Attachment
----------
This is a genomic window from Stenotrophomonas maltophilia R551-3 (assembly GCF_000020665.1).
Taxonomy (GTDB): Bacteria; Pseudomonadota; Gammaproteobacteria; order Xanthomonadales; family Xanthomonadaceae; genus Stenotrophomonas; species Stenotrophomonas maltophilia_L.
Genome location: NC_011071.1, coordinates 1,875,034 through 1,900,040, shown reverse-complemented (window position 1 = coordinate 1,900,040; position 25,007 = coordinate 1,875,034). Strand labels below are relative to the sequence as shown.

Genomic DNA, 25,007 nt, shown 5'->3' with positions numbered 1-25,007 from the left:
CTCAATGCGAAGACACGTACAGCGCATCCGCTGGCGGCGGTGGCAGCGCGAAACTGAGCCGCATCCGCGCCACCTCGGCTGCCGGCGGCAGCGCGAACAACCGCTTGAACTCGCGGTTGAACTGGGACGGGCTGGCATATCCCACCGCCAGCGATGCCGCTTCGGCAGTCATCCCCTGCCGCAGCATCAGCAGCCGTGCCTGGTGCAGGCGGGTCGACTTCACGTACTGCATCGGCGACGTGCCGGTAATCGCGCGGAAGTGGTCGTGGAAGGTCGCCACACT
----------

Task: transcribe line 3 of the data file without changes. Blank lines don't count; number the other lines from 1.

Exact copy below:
Genome location: NC_011071.1, coordinates 1,875,034 through 1,900,040, shown reverse-complemented (window position 1 = coordinate 1,900,040; position 25,007 = coordinate 1,875,034). Strand labels below are relative to the sequence as shown.